Books Magazine

Book #74: Appointment in Samarra

By Robert Bruce @robertbruce76

“If you want to read a book by a man who knows exactly what he is writing about and has written it marvelously well, read Appointment in Samarra.” -Ernest Hemingway

That’s pretty high praise from Papa.

And having completed Appointment in Samarra, I must agree. This is a fabulous novel.

I’ve heard Appointment in Samarra called a “Poor Man’s Gatsby,” and I believe that’s a perfect description.

John O’Hara’s story focuses on a man named Julian English, a late-twenties socialite in small-town Pennsylvania. Along with his wife Catherine, Julian is part of the ritzy country club scene in Gibbsville. Much of the novel takes place in this setting.

Julian begins a downward spiral when he throws a cocktail in the face of a prominent businessman in Gibbsville. After that, one lapse in judgment after another takes Julian down a brutal, self-destructive path.

While Gatsby is told from the point of view of Nick Carraway, Appointment in Samarra is told from the point of view of the all-seeing, all-knowing narrator. And with Gatsby, a lot of drama happens “off stage,” like Gatsby’s business dealings and specifics of his nights with Daisy. But in this story, O’Hara lays it all out in front of you.

You’re going to get all up in Julian English’s business, and you’ll also learn what everyone in Gibbsville thinks about him throughout his journey to self-destruction.

One possibly unique aspect of this novel is that I’d estimate half of the story is told through flashbacks. We learn how Julian and Catherine met. You might remember this flashback passage I shared with you recently:

“When Caroline Walker fell in love with Julian English she was a little tired of him. That was in the summer of 1926, one of the most unimportant years in the history of the United States, and the year in which Caroline Walker was sure her life had reached a pinnacle of uselessness.”


John O’Hara (Source: Wikimedia Commons)

We learn how a local mobster’s lackey became a mobster’s lackey. We learn how a lot of the country club crew came to be.

O’Hara manages the transitions well. Both the timing and content of the flashbacks fit with the story and give you a better sense of the characters as a whole.

He’s an outstanding dialog writer, easily one of the best I’ve read. I think that’s what makes Appointment in Samarra so approachable and entertaining.

Quotes like this will keep you turning the page.

“And so what you did, what you did was take a knife and cut me open from my throat down to here, and then you opened the door and let in a blast of freezing cold air, right where you had cut me open, and till the day you die I hope you never, never know what it feels like to have someone cut you open all the way down the front of you and let the freezing blast of air inside you.”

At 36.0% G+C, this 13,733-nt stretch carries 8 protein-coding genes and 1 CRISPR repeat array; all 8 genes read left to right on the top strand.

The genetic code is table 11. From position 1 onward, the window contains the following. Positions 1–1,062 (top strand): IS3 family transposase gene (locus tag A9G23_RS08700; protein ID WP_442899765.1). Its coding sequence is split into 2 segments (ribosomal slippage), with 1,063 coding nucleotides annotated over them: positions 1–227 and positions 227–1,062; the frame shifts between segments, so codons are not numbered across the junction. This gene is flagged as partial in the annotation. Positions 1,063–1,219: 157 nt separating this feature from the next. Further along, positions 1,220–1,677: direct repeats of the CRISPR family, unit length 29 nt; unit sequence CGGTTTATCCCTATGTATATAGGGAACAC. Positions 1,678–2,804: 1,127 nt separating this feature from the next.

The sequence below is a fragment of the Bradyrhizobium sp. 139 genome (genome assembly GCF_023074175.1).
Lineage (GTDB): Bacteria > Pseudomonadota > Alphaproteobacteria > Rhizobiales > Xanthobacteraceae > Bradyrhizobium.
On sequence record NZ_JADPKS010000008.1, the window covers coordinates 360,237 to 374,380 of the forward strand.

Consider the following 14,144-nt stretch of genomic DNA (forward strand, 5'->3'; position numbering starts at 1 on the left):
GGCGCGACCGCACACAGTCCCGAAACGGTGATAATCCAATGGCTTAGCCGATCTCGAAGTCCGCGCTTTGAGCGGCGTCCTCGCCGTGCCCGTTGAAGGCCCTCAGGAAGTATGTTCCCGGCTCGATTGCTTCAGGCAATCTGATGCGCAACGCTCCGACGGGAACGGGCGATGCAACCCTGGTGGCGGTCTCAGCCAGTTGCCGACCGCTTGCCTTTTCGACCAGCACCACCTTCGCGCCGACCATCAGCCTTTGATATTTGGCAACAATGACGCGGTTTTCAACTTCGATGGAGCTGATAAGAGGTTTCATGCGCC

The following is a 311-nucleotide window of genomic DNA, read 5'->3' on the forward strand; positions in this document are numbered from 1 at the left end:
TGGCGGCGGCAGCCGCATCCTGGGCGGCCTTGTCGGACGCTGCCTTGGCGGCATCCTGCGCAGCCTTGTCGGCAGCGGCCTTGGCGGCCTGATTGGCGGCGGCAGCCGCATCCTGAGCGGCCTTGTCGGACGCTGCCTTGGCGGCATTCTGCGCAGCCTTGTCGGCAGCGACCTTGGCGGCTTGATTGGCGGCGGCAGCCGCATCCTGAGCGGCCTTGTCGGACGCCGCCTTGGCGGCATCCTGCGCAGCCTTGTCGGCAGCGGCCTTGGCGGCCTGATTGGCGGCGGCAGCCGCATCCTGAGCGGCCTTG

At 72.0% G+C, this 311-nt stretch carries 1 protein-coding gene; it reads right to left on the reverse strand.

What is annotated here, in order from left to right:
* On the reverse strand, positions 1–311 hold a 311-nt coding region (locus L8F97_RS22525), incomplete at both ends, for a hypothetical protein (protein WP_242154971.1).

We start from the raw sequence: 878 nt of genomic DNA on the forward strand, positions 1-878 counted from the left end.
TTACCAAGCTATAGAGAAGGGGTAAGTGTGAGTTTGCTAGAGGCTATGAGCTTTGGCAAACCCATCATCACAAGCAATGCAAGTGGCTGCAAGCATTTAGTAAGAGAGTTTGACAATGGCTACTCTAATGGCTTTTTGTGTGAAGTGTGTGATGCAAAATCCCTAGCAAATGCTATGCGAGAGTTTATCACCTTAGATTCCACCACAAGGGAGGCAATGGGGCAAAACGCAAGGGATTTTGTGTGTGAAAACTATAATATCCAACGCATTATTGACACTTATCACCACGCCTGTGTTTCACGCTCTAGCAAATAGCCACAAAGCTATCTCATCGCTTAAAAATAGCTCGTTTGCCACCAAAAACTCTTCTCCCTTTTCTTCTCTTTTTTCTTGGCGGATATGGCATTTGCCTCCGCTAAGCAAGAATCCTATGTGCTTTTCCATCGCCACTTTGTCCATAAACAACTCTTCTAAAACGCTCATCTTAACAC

Someone is feeling a bit scorned, yes?

I can’t recommend this novel enough, especially if you grew up in a small town. Appointment in Samarra is an outstanding read.

Other Stuff

The Opening Line: “Our story opens in the mind of Luther L. (L for LeRoy) Fliegler, who is lying in his bed, not thinking of anything, but just aware of his sounds, conscious of his breathing, and sensitive to his own heartbeats.”

The Meaning: The title comes from a W. Somerset Maugham play called Sheppey: “I was astonished to see him in Baghdad, for I had an appointment with him tonight in Samarra.”

Highlights: Entertaining story. Lively, even relatable, characters. Through a lack of self-control, the main character Julian English often does things that most of us simply think about. He’s an equally-awkward, equally self-aware, much less funny version of Michael Scott from The Office.

Lowlights: The focus placed on a few of the more minor characters, especially their backstories, seem tangential to the overall story. But, still, they were entertaining and easy to read.

Memorable Line: “The road was his.  He wanted to drive on the left side and zigzag like an army transport and idle along at four miles an hour.  But one time when he thought the road was his he had done all these things, finally to be arrested for drunken driving by a highway patrolman who had been following him all the while.  “You’d think you owned the road,” the patrolman had said; and Julian could not answer that that was exactly what he had been thinking.”

Final Thoughts: Great, fun-to-read novel. Even though you kind of know what’s coming, and even though what you know is coming is sad and dark, somehow O’Hara makes this an enjoyable book. Thumbs up for Appointment in Samarra. 

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